"Shall we go and try it now?" said Digory.

    "All right," said Polly.

    "Don't if you'd rather not," said Digory.

    "I'm game if you are," said she.

    "How are we to know we're in the next house but one?"

    They decided they would have to go out into the box-room and walk across it taking steps as long as the steps from one rafter to the next. That would give them an idea of how many rafters went to a room. Then they would allow about four more for the passage between the two attics in Polly's house, and then the same number for the maid's bedroom as for the box-room. That would give them the length of the house. When they had done that distance twice they would be at the end of Digory's house; any door they came to after that would let them into an attic of the empty house.

    "But I don't expect it's really empty at all," said Digory.

    "What do you expect?"

    "I expect someone lives there in secret, only coming in and out at night, with a dark lantern. We shall probably discover a gang of desperate criminals and get a reward. It's all rot to say a house would be empty all those years unless there was some mystery."

    "Daddy thought it must be the drains," said Polly.

    "Pooh! Grown-ups are always thinking of uninteresting explanations," said Digory. Now that they were talking by daylight in the attic instead of by candlelight in the Smugglers' Cave it seemed much less likely that the empty house would be haunted.

    When they had measured the attic they had to get a pencil and do a sum. They both got different answers to it at first...

About the Author-
  • Clive Staples Lewis (1898-1963) was one of the intellectual giants of the twentieth century and arguably one of the most influential writers of his day. He was a Fellow and Tutor in English Literature at Oxford University until 1954, when he was unanimously elected to the Chair of Medieval and Renaissance Literature at Cambridge University, a position he held until his retirement. He wrote more than thirty books, allowing him to reach a vast audience, and his works continue to attract thousands of new readers every year. His most distinguished and popular accomplishments include Mere Christianity, Out of the Silent Planet, The Great Divorce, The Screwtape Letters, and the universally acknowledged classics The Chronicles of Narnia. To date, the Narnia books have sold over one hundred million copies and have been transformed into three major motion pictures.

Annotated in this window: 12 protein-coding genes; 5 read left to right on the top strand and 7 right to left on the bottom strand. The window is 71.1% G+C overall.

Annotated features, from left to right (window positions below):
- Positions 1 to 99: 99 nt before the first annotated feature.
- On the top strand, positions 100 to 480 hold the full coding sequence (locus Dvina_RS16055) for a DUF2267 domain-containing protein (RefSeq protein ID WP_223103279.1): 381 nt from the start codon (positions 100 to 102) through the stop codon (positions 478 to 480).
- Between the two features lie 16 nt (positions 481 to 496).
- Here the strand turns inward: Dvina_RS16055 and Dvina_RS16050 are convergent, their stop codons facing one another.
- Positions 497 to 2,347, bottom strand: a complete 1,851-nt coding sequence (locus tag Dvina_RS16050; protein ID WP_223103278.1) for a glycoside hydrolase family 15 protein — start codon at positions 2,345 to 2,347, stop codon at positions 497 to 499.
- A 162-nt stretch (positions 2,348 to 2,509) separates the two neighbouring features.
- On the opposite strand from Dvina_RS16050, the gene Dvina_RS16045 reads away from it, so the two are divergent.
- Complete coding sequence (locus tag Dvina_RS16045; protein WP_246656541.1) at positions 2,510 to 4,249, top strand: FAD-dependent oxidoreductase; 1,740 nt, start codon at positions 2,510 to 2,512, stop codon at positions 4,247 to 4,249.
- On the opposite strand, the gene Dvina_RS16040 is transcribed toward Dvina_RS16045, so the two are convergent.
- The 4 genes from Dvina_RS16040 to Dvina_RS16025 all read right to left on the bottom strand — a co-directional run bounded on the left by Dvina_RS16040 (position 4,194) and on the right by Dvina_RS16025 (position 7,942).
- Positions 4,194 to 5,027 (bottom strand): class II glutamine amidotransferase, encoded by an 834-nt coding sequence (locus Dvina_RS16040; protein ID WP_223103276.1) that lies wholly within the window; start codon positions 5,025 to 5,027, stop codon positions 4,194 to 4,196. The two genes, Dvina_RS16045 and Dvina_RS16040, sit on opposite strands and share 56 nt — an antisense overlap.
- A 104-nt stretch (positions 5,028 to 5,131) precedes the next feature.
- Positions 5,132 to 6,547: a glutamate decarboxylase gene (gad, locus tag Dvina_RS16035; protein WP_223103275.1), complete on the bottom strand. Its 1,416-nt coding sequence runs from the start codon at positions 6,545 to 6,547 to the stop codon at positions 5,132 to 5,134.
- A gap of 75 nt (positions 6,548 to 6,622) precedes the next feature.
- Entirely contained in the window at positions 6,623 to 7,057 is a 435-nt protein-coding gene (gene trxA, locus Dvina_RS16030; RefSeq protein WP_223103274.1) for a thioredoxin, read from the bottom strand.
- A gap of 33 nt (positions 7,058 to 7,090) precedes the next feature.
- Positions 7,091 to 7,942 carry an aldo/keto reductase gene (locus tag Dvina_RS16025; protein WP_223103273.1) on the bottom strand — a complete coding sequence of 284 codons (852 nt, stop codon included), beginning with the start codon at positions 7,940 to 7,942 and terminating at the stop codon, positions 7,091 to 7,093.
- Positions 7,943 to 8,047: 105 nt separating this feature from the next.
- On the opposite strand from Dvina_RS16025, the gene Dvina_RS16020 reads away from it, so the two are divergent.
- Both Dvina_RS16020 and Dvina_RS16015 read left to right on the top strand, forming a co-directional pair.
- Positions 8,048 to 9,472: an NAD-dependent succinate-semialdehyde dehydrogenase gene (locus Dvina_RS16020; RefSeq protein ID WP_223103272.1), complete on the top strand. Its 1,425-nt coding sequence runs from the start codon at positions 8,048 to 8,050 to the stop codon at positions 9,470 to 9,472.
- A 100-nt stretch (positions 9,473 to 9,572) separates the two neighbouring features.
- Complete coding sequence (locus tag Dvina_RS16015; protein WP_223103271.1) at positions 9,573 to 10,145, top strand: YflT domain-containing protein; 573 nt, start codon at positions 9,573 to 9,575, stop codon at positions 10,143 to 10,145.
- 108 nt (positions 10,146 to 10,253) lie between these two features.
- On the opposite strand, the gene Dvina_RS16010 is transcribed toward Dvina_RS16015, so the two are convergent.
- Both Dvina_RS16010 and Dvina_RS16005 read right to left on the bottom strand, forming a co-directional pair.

Clive Staples Lewis (1898-1963) fue uno de los intelectuales más importantes del siglo veinte y podría decirse que fue el escritor cristiano más influyente de su tiempo. Fue profesor particular de literatura inglesa y miembro de la junta de gobierno en la Universidad Oxford hasta 1954, cuando fue nombrado profesor de literatura medieval y renacentista en la Universidad Cambridge, cargo que desempeñó hasta que se jubiló. Sus contribuciones a la crítica literaria, literatura infantil, literatura fantástica y teología popular le trajeron fama y aclamación a nivel internacional. C. S. Lewis escribió más de treinta libros, lo cual le permitió alcanzar una enorme audiencia, y sus obras aún atraen a miles de nuevos lectores cada año. Sus más distinguidas y populares obras incluyen Las Crónicas de Narnia, Los Cuatro Amores, Cartas del Diablo a Su Sobrino y Mero Cristianismo.

Title Information+
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    HarperCollins
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Digital Rights Information+
  • Copyright Protection (DRM) required by the Publisher may be applied to this title to limit or prohibit printing or copying. File sharing or redistribution is prohibited. Your rights to access this material expire at the end of the lending period. Please see Important Notice about Copyrighted Materials for terms applicable to this content.